EDITOR: | September 26th, 2013 | 2 Comments

Research in Motion’s strife an evolutionary lesson from polar bears to entrepreneurs

| September 26, 2013 | 2 Comments

DarwinThere seems to be hasty consensus that Darwinism is at the center of the demise of RIM: competition among smartphone makers has out-texted, out-pixelled and out-WIFIed RIM. Therefore RIM is looking to focus on its business clients. However, consensus does not mean truth. In this case it means there is a common misconception.

It’s naïve to think that RIM has been pushed to the edge of the cliff by Darwinist competition: any of us uses less than 95% of the functionalities of our smartphone be it an Android, an iPhone or a Blackberry. Apps, accessories and glitter alone cannot explain why the Blackberry maker is troubled.  What is the good in developing a slicker smartphone?

RIM’s woes have everything to do with how evolutionary forces conspire cruelly against specialized organisms. The answer to the problem lies in evolutionary theory that predates Charles Darwin’s On the origin of species in 1859.

Charles Darwin claimed that species evolve because of competition between themselves. But Darwin discounted the effect of environmental changes. Nature is driven by change: fire, warming, cooling, flooding, events that decide who will thrives and who is relegated to the dusty fossil collection of museums.

Alfred Russel Wallace claimed that species evolve because of their environmental constraints in his 1853 paper titled “On the monkeys in the Amazon”.  There is a world of difference in our understanding between Wallace’s monkeys and Darwin’s finches that explains why species survive — why RIM is struggling.

Take the polar bear, a fearsome carnivore that sniffs out an unsuspecting seal from 15 miles away. Surveys show that polar bear population is threatened as a direct relation with the retreat of the polar ice. The polar bear’s problem?  It has evolved to thrive in a very specialized habitat range: it needs polar ice.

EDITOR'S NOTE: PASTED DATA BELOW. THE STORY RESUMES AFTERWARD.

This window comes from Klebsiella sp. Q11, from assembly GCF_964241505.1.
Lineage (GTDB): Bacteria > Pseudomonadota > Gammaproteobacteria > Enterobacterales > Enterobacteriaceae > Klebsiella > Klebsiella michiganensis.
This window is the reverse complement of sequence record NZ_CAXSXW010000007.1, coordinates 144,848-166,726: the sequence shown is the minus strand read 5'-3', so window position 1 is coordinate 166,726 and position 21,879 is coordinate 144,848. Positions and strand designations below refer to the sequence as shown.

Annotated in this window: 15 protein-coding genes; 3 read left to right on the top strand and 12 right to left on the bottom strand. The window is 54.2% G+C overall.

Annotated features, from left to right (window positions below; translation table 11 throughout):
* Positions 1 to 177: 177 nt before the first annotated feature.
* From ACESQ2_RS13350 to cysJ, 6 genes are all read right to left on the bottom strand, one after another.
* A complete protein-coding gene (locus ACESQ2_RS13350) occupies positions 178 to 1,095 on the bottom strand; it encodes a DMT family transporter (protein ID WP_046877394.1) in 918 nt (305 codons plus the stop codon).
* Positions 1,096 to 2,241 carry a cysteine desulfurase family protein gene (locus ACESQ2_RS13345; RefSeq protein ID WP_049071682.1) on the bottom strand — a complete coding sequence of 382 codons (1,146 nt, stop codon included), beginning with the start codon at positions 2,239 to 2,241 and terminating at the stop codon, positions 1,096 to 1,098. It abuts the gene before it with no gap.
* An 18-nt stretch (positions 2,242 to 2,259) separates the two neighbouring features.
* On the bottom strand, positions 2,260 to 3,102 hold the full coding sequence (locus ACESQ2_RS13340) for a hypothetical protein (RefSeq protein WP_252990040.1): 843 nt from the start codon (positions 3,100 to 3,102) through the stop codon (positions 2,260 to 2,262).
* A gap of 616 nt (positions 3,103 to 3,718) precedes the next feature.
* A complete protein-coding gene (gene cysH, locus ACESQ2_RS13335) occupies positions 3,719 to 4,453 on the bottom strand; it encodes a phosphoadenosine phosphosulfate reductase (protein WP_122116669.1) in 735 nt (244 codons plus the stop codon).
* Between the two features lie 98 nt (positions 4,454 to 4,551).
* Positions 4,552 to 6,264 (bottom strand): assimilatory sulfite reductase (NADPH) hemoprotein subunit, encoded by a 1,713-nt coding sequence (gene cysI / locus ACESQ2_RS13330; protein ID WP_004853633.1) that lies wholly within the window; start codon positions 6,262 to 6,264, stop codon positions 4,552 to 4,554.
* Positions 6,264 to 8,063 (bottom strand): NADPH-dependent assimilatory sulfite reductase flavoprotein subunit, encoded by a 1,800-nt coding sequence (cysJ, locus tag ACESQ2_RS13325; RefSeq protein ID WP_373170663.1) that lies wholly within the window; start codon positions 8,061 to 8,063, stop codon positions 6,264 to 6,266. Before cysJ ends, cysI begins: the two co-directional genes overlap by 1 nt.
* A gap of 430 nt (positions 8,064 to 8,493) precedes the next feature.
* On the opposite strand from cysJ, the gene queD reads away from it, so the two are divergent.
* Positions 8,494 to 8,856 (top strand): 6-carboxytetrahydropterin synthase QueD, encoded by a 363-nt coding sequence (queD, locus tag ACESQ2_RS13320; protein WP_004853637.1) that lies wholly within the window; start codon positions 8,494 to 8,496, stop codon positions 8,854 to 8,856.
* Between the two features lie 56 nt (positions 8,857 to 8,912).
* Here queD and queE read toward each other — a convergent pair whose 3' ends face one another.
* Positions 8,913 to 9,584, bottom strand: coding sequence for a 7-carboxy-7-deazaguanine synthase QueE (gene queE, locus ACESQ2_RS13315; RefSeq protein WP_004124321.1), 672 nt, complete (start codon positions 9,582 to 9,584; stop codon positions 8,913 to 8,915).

The same thing happened to the Dodo bird an extinct flightless bird that was endemic to the island of Mauritius, east of Madagascar in the Indian Ocean. When scurvied Dutch sailors stumbled on the beaches of Mauritius in 1598 they enjoyed the pigeon-like meat of this giant flightless bird so well that the last recorded sighting of the dodo in 1662. The dodo was a habitat specialist that had evolved without significant predators: it had no needs of wings to evade predators and was fearless.

The process of innovation takes an inordinately specialized skillset that falls between alchemy and artistry. Leading innovators take concepts from different fields of knowledge, and through their power of imagination and creativity, they invent something that no one has seen before. Artists follow a similar process. It is axiomatic that the first company to come up with the smart phone in 1999 has innovation embedded so deep in its operating system that it would infuse every cultural fabric of the organization, without people even knowing it. Innovators are as much specialists at the polar bear and the dodo bird: they are absolute experts at what they do.

When earlier this year RIM wrote-off a billion dollars of new products that can’t be sold, it was telling us that it focused on innovation and not on the shifting market environment. It was telling us that it needs to morph into a different critter.

Wallace’s theory tells us that to evolve, there is a need to adapt to changing environments. This becomes very hard for highly specialized species like the polar bear and the dodo that have painted themselves into an evolutionary corner.

To evolve RIM needs to transform itself into an ecological generalist: develop the ability to function in a shifting environment through vertical integration or joining forces with market generalists. The notion that RIM will focus only on its business clients might be similar to the polar bear deciding to only live on pink ice floes:  hyper-specialization.  From the perspective of evolutionary theory it is suicide.

Dr. Luc Duchesne


Dr. Luc C. Duchesne is a Speaker and Author with a PhD in Biochemistry. With three decades of scientific and business experience, he has published ... <Read more about Dr. Luc Duchesne>

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  • Sue Glover

    Luc this article and analysis is absolutely riveting. I could not agree with you more and am thrilled to see this unique analysis of RIM. As a Canadian I have been both proud of and a user of the BB. I have, with trepidation, watched their progression and think your analysis is bang on. I want them to succeed for a myriad of reasons and hope to see a shift in focus that will enable them to overcome these challenges. Thanks for this article, so well written, a true pleasure to read!

    September 26, 2013 - 1:49 PM

  • hackenzac

    This is an interesting essay however I the Darwin analogy is too simple. While changes in the environment have certainly led to RIMM’s current state, unlike the polar bear, competition is also a major factor. It’s like killer whales showing up to eat all of the seals in addition to the sea ice retreating. RIMM is on the diminishing ice of B2B with orcas named Apple and Google eating all the blubber. There’s the change in environment AND the competition, a double whammy.

    September 26, 2013 - 2:34 PM

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